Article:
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I can’t recall ever going on a march or protest. I’ve never really been passionate enough about anything to remonstrate with authority so publicly. I’ve maybe signed the odd petition in my time, but that’s the limit. I even refuse to comment on social media if I think what I’m saying may in some way be held as a ‘political view’, and I’m wary of taking a stance on anything (ok, perhaps less wary these days – why the hell am I writing a blog in that case? Ah, but no-one reads it…so that’s not a problem then.)

Yesterday, however, I was part of an Irish anti-abortion protest. As the sun set over a north-west London school playground, I was yelling a slogan in my loudest cod-Irish accent at some poor young girl trying to access ‘the clinic’.

Yes, this was one of my occasional appearances in the world of film (or fillum in this case): a powerful short film, aiming to explore the continuing difficulties faced in Ireland by those seeking to terminate a pregnancy even though the national law was changed a couple of years ago following a public vote. As is usual when performing a Supporting Artist role, I only got to see a very small portion of the production in the making, but we were given the context beforehand. I believe the filmmakers to be in favour of abortion rights, and certainly against the fake clinics* which have apparently appeared in Ireland since the legalisation of abortion. The premise for my scene was that I was part of a group of protesters outside one of these clinics and we were chanting and shouting at a poor young actress who was trying to get into the clinic. 

Some of us had been given in advance a line to shout randomly during the protest. Others chanted together. At the last minute, we were asked to ensure we used our best Irish accents. Aaargh! Just three angry words – in an Irish accent – how hard could that be? Well, if the film ever sees the light of day, then we may be able to judge that.

As usual, we were kept waiting for hours before our main scene was shot, but then it got exciting. In fact, it left me exhilarated and hoarse after all the shouting – through several takes and different camera angles. Also rather unnerved by how close the camera had come at times – swooping right in our faces – as I angrily gurned and screamed Oirishly into the middle distance whilst waving my Pro-life placard.

Oh god, will this somehow be my legacy? A shameful clip on the socials? – as if anyone would notice or care, but still… Or is this how I am discovered as a super-extra? The beginning of an acting career (lol)? As if!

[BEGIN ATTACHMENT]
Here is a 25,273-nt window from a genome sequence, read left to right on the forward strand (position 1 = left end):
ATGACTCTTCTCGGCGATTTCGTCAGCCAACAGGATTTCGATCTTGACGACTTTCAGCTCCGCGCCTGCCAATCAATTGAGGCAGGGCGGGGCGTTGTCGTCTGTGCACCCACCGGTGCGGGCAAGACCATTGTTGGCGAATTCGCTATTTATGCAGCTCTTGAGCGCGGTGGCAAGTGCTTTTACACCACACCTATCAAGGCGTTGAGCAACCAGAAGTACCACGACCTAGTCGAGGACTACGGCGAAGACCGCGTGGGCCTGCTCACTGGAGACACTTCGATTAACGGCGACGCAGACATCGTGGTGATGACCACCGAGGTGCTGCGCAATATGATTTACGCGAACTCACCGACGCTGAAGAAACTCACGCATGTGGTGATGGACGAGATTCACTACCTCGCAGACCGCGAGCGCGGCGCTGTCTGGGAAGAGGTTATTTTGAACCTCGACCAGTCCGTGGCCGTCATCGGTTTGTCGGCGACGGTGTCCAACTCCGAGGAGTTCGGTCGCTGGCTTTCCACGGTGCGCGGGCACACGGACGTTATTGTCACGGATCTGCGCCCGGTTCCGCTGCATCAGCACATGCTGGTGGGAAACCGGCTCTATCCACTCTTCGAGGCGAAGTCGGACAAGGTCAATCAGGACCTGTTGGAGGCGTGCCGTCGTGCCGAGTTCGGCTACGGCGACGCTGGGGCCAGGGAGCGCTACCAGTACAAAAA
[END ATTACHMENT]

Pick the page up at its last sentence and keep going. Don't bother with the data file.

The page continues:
A bewildering experience in fact. Screaming something I don’t believe, to further the cause of something I more probably do. And I suppose it’s just strange anyway: hours of waiting around in a smart school in a previously unknown part of London, followed by such an outburst.

The worst and weirdest part was having to make small talk for a sound pick-up at the very end of the day. ‘Just pretend you protesters are chatting among yourselves about how the day is going – oh, and don’t forget those Irish accents!’ Now, it’s one thing to hone three words in an approximation of a Dublin voice, but altogether another to witter on for 2 whole minutes to a complete stranger (from Hertfordshire, as it happens) as though we were well-acquainted Dubliners. Hysterical!

Better than sitting at home doing nothing though.

This was the last scene to be shot and, when complete, the director was very pleased and everyone burst into happy applause. It’s a wrap! Several of us trundled off to the tube station as darkness fell, and the moon shone over Wembley arch as we travelled companionably south continuing our chat, no longer constrained by accents but challenged for comprehension by our obedient use of face-masks.  

*such clinics are said to have been set up in Ireland to lure unsuspecting women along under false pretences of being a place where abortion is available, and then pressure them unpleasantly to change their minds and keep their babies.

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